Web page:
The IPL this year has been home to interesting ads, but there’s perhaps none stranger than the one featuring West Indian superstar Chris Gayle. Gayle, dressed in all black, sits backwards on a white chair against a plain white background. “Lissen me, I’m not a bad man,” he says, head bowed. He then raises his head. “I’m a bad boy,” he smiles. “Bad boy to girls,” he continues, as an attractive woman sashays into the frame. “Because they want me that way.” He then turns towards the girl and delivers the clincher. “Don’t blush baby,” he drawls.
While the ad probably delivers its message that Skore condoms are meant for “bad boys”, Gayle’s last line is no coincidence. “Don’t blush baby,” is what he’d told Australian reporter Mel McLaughlin during a Big Bash game in January last year. Gayle was being interviewed off field during a game between Melbourne Renegades and Hobart Hurricanes. “I wanted to come and interview with you as well. That’s the reason I’m here as well. Just to see your eyes for the first time. Nice. Hopefully we can win this game and (we) can have a drink after,” he’d quickly said at the beginning of the interview. “Don’t blush baby,” he laughed as McLaughlin looked flustered and them went on to ask him about his team composition.
The incident had created a furore — it was endlessly discussed on social media, and Big Bash Officials had lost no time in condemning Gayle’s remarks. “I heard Chris’s comments and they’re disrespectful and simply inappropriate,” said BBL boss Anthony Everard said in a statement. “There’s just no place in the BBL or — for that matter, cricket anywhere — for that sort of behaviour.” Gayle too had apologized the day after. “There wasn’t anything meant to be disrespectful to Mel, but if she felt that way, I’m really sorry for that,” he’d said to a crowd of reporters. In spite of his apology, Gayle was fined $10,000 (Rs. 4.8 lakh).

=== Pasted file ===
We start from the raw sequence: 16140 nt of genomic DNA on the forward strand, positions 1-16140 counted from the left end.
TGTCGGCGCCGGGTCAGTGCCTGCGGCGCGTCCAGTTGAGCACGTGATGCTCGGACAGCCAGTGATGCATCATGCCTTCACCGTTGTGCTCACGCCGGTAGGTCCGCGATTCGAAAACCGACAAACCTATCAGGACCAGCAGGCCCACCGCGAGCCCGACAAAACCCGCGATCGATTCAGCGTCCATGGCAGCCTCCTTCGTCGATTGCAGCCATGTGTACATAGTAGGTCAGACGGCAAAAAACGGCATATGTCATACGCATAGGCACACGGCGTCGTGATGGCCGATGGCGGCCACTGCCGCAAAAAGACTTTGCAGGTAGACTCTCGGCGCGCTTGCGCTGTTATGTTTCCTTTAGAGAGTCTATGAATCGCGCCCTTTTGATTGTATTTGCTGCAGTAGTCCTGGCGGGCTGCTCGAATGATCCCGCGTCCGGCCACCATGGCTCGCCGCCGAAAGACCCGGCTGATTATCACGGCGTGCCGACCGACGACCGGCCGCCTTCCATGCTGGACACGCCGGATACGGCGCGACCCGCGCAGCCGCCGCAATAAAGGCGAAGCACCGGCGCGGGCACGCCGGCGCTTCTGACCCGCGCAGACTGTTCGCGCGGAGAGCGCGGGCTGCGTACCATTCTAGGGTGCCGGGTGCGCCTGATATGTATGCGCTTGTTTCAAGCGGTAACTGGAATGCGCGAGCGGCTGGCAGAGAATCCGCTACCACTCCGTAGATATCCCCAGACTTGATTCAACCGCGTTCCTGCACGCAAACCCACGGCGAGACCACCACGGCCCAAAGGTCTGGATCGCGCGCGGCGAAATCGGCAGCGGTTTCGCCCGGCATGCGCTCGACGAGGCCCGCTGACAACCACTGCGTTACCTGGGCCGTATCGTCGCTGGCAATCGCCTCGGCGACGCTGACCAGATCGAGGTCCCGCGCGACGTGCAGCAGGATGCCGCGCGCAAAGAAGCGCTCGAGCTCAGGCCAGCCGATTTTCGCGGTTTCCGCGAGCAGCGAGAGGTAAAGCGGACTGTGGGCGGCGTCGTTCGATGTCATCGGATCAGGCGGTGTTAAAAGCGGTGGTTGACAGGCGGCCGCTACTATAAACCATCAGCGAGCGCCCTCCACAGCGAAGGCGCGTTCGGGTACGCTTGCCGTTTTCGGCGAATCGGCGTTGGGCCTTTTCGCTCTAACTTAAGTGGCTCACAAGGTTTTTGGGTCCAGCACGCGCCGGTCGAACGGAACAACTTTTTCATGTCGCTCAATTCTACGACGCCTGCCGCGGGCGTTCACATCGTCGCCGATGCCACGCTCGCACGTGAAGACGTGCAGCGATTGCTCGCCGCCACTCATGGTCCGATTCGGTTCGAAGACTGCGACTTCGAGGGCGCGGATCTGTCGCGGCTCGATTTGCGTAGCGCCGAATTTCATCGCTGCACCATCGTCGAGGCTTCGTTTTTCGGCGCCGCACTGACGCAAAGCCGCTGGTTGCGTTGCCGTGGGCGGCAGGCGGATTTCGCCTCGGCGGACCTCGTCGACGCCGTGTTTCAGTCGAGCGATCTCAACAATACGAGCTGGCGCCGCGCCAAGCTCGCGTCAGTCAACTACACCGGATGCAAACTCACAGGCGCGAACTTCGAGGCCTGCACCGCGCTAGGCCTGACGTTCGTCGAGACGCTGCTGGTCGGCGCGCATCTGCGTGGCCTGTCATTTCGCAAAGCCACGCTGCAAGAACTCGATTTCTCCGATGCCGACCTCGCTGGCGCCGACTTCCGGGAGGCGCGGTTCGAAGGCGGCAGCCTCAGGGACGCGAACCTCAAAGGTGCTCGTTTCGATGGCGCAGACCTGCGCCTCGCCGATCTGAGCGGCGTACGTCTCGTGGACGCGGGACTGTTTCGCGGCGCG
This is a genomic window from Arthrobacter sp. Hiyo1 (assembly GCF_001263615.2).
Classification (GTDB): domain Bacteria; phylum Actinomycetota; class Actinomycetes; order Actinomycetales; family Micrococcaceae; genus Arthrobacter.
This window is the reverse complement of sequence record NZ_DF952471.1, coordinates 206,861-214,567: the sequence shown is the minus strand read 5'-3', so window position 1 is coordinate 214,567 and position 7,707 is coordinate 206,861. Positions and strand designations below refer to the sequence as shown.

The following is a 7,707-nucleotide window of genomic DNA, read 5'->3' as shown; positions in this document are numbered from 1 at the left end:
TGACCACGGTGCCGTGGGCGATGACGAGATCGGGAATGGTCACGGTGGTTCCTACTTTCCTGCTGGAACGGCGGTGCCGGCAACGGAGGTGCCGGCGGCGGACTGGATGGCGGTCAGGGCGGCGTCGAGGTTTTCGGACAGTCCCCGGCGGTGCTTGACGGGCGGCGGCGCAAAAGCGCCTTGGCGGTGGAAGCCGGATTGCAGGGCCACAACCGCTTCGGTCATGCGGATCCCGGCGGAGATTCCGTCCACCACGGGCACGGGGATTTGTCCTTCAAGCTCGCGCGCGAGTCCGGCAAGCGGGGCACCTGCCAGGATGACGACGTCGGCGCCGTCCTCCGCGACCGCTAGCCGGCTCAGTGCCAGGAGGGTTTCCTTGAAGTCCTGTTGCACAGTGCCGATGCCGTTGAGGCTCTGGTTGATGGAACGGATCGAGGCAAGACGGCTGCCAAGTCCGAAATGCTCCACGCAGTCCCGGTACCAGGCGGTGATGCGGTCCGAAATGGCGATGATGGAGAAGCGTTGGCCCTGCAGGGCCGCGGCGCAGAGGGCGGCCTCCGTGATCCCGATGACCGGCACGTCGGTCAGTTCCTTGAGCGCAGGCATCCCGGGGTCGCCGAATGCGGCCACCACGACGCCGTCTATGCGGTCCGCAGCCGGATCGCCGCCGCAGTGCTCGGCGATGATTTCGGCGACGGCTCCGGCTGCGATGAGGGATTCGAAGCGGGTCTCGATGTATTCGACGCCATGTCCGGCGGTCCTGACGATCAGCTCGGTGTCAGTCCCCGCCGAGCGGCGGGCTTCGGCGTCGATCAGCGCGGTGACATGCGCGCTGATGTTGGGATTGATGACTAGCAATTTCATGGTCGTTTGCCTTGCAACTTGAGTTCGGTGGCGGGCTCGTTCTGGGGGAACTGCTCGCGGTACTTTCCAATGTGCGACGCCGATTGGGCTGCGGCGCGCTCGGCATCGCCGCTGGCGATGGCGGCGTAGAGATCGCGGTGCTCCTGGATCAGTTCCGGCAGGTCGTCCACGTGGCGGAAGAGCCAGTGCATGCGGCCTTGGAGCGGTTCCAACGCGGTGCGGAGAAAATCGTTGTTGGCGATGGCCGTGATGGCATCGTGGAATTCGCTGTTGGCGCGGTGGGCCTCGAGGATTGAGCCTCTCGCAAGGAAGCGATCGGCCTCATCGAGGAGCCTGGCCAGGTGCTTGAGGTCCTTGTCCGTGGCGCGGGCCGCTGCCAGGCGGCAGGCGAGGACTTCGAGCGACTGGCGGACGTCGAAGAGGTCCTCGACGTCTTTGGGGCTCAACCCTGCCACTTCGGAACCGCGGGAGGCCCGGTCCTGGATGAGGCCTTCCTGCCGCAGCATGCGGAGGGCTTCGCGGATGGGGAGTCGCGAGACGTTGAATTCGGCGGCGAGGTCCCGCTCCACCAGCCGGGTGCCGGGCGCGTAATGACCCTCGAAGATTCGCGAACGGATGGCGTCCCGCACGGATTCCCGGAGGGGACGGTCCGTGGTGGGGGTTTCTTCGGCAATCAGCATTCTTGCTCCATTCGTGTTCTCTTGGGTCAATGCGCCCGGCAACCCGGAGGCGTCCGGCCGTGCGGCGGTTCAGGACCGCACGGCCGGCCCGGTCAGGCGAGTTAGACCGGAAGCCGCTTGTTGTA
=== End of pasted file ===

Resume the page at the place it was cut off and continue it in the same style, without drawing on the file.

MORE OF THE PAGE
You’d think that would be the end of that — the incident would soon be forgotten, and people would soon start focussing on his powerful sixes instead of his dodgy commentary. But Gayle, incredibly, wasn’t averse to bringing up the comment at all. In fact, he brought it up when he could. During an interview with a male reporter during the Pakistan Premier league, Gayle ended with by saying “Cheers Tom. Don’t blush Tom,” before bursting into laughter.
And on the anniversary of the event, Gayle brought it up again, and even created a hashtag. “4th jan officially 1 year anniversary #DontBlushBaby – Australia lighten the —– (spelt with a ‘ph) up!!! …”.
Gayle’s bad boy image — that he appears to himself embrace — is clearly a magnet for advertisers. Skore decided to use it as a peg sell condoms, with the infamous Don’t Blush Baby line as the punchline. And while Gayle’s remarks might’ve hurt his cricketing career — no Australian team bid on him during the BBL the year following the incident — his brand partnerships might just more than make up for his lost cricketing income.